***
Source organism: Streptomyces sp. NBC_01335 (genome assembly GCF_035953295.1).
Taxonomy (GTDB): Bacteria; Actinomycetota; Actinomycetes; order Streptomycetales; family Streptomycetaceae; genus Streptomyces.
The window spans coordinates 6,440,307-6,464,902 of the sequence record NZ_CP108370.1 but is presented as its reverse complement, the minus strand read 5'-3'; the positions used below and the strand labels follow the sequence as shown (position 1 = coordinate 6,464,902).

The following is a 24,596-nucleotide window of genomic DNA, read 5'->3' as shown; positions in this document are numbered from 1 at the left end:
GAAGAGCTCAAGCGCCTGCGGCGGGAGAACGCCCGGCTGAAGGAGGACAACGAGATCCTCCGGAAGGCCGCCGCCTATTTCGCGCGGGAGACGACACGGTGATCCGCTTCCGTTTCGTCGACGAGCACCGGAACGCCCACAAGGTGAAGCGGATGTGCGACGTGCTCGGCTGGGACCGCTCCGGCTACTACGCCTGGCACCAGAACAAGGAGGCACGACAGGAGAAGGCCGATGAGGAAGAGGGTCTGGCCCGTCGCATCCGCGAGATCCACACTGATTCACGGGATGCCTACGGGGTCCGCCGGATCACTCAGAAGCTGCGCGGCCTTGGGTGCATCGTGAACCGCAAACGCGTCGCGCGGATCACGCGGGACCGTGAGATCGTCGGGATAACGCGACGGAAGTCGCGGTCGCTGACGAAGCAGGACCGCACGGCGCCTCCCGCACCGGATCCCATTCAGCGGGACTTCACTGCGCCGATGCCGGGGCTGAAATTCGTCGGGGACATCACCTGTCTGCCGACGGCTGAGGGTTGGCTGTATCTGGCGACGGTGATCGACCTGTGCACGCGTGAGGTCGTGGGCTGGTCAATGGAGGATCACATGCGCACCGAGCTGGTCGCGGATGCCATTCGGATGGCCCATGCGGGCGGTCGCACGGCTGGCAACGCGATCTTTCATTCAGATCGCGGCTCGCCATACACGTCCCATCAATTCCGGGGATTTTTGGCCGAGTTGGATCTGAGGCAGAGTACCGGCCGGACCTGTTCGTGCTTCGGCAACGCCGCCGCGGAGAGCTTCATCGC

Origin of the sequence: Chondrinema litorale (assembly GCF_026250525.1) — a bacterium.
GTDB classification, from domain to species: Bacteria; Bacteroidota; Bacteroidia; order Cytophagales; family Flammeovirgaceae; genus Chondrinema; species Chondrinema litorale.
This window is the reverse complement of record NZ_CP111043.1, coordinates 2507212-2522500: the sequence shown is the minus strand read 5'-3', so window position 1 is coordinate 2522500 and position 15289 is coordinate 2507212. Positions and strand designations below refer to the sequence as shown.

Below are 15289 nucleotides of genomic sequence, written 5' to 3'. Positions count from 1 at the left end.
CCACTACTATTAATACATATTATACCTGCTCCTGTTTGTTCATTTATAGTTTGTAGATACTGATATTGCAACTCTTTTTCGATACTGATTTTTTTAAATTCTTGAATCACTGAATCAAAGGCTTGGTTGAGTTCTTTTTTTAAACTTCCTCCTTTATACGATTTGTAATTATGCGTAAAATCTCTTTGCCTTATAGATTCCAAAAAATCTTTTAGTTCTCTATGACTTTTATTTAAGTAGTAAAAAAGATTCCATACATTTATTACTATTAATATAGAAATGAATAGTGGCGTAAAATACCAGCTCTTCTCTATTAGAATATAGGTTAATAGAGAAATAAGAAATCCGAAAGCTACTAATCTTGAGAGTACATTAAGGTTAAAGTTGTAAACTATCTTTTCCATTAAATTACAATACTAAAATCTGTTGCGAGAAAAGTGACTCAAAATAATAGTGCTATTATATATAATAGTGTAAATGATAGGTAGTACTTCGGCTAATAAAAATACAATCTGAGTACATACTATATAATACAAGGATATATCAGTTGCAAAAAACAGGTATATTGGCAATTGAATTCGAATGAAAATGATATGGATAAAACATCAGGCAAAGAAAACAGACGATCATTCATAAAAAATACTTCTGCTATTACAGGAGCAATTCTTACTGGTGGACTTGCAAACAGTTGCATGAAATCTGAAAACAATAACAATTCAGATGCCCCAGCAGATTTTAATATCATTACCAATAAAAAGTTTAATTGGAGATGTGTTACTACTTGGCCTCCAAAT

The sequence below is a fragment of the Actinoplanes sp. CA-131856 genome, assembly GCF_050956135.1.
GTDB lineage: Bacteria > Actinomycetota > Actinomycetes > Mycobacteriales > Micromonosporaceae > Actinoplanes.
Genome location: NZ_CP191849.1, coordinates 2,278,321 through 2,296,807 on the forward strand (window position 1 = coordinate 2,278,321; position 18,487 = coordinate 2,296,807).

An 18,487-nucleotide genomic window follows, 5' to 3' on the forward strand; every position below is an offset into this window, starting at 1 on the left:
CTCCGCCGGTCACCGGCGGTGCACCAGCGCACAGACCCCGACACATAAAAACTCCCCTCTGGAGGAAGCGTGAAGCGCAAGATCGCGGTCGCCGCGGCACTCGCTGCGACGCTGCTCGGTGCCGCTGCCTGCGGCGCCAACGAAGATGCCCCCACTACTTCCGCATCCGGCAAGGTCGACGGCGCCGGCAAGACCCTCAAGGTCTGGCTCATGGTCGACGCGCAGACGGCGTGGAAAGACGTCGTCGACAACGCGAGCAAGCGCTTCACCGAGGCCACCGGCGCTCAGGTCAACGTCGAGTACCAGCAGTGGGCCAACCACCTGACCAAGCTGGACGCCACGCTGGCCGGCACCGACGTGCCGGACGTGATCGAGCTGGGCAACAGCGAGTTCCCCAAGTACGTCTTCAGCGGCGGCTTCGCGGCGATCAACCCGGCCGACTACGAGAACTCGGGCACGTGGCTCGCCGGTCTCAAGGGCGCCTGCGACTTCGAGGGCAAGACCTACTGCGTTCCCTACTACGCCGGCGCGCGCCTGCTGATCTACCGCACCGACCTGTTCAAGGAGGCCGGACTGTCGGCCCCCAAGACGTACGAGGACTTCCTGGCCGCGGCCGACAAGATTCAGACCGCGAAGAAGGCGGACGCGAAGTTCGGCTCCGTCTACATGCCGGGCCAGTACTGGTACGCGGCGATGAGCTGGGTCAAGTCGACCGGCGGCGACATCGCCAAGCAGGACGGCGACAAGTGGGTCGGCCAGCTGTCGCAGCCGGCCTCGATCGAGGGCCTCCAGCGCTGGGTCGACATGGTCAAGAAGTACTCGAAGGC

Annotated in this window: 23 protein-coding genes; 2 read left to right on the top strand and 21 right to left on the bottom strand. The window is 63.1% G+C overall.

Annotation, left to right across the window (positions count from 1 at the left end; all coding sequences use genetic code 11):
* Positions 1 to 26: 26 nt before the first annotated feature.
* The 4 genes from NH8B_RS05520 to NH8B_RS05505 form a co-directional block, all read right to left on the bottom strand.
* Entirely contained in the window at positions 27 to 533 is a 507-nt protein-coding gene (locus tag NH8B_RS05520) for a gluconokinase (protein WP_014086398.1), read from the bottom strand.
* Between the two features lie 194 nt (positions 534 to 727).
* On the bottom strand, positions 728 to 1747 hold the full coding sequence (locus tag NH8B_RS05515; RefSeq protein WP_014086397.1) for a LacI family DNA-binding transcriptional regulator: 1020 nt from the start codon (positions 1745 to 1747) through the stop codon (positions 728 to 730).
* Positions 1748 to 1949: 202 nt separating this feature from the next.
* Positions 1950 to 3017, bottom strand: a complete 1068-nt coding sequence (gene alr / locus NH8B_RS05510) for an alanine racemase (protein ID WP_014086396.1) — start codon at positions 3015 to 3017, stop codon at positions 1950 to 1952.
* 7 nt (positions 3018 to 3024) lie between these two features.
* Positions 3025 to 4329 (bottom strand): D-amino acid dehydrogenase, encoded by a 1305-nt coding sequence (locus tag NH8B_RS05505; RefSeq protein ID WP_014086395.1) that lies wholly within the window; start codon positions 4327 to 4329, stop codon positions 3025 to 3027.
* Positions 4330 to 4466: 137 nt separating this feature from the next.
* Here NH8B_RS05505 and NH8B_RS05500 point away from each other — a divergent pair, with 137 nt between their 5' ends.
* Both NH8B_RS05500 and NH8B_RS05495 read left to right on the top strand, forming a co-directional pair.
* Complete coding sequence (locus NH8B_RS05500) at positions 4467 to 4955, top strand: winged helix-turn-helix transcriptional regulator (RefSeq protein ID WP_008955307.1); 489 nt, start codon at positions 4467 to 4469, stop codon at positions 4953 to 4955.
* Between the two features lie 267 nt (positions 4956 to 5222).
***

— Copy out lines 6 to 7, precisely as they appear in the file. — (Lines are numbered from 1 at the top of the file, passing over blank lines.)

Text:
Origin of the sequence: Chondrinema litorale (assembly GCF_026250525.1) — a bacterium.
GTDB classification, from domain to species: Bacteria; Bacteroidota; Bacteroidia; order Cytophagales; family Flammeovirgaceae; genus Chondrinema; species Chondrinema litorale.